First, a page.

Labour member, Elise Marie Lally, shares her experience of the recent Labour Conference held in Brighton…
I didn’t know what to expect when I was elected this year to attend the Labour Party Annual Conference as a delegate from Liverpool Walton CLP.
In the weeks leading up to Conference, I began to dread telling people where I was going. My friends, family and colleagues would look at me like I had ten heads and ask “why are you still in the party? What’s the point?”
The leadership’s kid-gloves opposition to the Tories- along with broken promises to its own members- had already caused most of them to turn their back on Labour. I’d be lying if I said my response wasn’t “I know, yeah, but it’ll be good to get away for a bevvy” almost every time I was asked. However, the real reason I stay is for Liverpool. It’s for Walton.
I’d barely got to my seat on that first Saturday morning before the chair, Margaret Beckett, had interrupted a delegate halfway through his point of order, by telling him “It’s time for you to disappear”. I was shocked, but not surprised. This set the tone for the rest of the conference, and sadly, it was only downhill from there.
Before long, Beckett had ignored several cries for points of order from the floor, and even refused a delegate the opportunity to approach the stage by asking “I was about to talk about Sabina Nessa, do you think what you have to say is more important?” Silencing the individual by using the recent death of a young woman to water down their concerns didn’t seem right at all.
Soon after, I was making enemies too. Lads in full suits. Imagine Reservoir Dogs, but instead of Mr White, we had Mr Blairite. I learned early that we didn’t align politically. Intolerant of any criticism of the leadership, these men couldn’t fathom why I felt it necessary to speak out against the clear injustice unfolding before us. They were quick to interpret my frustration as aggression, deeming my behaviour inappropriate from the off, proceeding to ‘shush’ at me for the entire conference.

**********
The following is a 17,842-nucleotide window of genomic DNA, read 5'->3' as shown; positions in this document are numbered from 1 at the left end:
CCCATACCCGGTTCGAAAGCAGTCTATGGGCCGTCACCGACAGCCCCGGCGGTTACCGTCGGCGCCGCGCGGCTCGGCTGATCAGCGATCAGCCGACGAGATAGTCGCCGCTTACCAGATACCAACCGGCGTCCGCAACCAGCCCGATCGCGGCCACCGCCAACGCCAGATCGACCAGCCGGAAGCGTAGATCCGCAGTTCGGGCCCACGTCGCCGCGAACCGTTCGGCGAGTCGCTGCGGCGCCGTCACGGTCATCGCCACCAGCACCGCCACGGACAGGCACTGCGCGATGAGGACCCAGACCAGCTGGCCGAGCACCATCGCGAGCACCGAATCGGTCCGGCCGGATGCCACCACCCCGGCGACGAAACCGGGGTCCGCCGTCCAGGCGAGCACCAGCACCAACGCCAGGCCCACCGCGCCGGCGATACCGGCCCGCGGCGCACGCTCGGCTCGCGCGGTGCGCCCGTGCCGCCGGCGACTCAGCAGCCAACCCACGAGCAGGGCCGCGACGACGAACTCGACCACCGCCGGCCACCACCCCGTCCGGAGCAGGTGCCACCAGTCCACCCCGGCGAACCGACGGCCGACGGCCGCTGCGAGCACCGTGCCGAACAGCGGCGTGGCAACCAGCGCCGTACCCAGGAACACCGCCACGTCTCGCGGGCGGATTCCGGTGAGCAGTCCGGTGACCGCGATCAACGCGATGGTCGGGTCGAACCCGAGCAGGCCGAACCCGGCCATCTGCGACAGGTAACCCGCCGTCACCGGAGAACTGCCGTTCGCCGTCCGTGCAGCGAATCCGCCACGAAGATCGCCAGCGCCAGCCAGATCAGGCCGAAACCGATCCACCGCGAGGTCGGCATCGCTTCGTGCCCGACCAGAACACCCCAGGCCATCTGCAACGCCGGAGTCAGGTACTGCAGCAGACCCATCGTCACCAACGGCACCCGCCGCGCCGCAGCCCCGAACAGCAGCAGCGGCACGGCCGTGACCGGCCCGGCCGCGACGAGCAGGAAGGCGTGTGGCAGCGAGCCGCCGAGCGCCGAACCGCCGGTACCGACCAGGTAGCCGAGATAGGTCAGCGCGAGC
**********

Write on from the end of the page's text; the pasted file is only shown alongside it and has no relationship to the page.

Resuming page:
There was one moment when a delegate was asked to leave the stage before he had finished his speech, as the chair considered it irrelevant to the issue we were debating. There were calls across the floor for him to finish what he’d started and chants of “Brian, Brian, Brian!” ensued. It was the first bit of banter we’d had all week; a glimmer of unity as we shared in collective laughter across the hall. Yet the men in suits, never far away, began to shake their heads and scold us to stop the fun.
Perhaps I’m privileged to belong to a Constituency Labour Party where no one is left behind and every voice matters. The atmosphere at Labour’s national conference was a stark contrast to what we’re used to in Liverpool Walton. The disdain shown towards delegates from the North West was a display of unequivocal bias towards the right wing of the party.
When we peacefully chanted “Justice for the 97” to protest the S*n newspaper – infamous for its lies about the victims of the Hillsborough disaster – having a presence at Conference, we were again silenced. The footage is nowhere to be seen despite cameras being focused on us for five days.